Courageousness In To Kill A Mockingbird

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Courage is defined as people doing acts of selflessness for the greater good. Atticus Finch from To Kill a Mockingbird and Edward Snowden fit the definition of courage by sacrificing their own reputation for righteousness, knowing consequences will be harsh, changing the future, but not lingering in the moment, and also standing up for what they believe in. These two courageous “heroes” show us what we can be if we let go of ourselves and open our eyes to what is really happening around us.
Sacrificing one 's reputation in order to carry out an action that has harsh consequences exemplifies a person’s courageousness in many ways. Atticus Finch shows this when he takes on the Tom Robinson trial. The court needed a lawyer to defend Tom Robinson,
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Finch telling his daughter why he took the case, and how it has affected him. When Atticus took the case, he was fully aware that in taking this case, he would be disregarded in the white society because he was defending a black man who was accused of rape. Furthermore, Atticus himself wanted to take this case because he knew that no one would stand up for Tom, and that even if a lawyer was forcefully appointed, the defense would only have one or two lines. Similarly, Edward Snowden, a highly wanted “criminal” in the United States, does the same thing when he sacrifices his “ideal” lifestyle of a stable job, a family, and most importantly his citizenship as an American man. He does this when he leaks the secret documents about the US government using their technology to spy on their own citizen’s privacy, many organizations around the world, and also many countries. Snowden accepts the fact that he will be the most wanted criminal of the American society after releasing this information, but still does it. He says “I understand that I will be made to suffer for my actions and that the return of this information to the public marks my end” (Snowden 2013). This shows Mr. Snowden great understandings of the consequences of his actions which are assassination, and prison for life, when he leaked the documents and data out to the public. Therefore, these two men lost their own reputation in the “home”, but also spoke out for others showing great …show more content…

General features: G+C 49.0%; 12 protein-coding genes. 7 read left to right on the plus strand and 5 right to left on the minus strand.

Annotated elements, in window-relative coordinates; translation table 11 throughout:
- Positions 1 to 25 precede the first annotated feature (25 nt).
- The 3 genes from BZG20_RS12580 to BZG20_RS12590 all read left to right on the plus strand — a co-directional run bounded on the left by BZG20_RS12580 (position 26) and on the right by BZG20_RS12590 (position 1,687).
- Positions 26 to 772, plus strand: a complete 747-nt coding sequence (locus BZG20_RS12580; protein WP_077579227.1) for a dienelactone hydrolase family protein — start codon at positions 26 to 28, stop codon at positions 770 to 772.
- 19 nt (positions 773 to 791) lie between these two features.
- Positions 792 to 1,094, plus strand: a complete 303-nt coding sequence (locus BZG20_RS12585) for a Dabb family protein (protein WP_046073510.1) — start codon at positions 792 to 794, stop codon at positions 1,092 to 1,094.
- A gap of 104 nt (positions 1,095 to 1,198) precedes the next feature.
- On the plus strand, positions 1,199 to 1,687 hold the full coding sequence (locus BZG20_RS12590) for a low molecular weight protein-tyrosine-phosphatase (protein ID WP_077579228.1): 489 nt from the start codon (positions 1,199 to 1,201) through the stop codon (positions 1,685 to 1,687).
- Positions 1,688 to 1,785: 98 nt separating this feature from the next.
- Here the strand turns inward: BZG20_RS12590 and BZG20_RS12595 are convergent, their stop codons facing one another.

In To Kill a Mockingbird, Atticus Finch defends Tom Robinson during the trial and also indirectly speaks out for the black society. Tom was a black man convicted of rape, and everyone wanted justice to be dealt. And, everyone wanted Tom dead so attempts were made, but were unsuccessful. During the trial, Atticus stands up and gives a speech in the defense of Tom, this speech attempted to change the people of the court to understand that the black race was just as equal as the white race. Atticus

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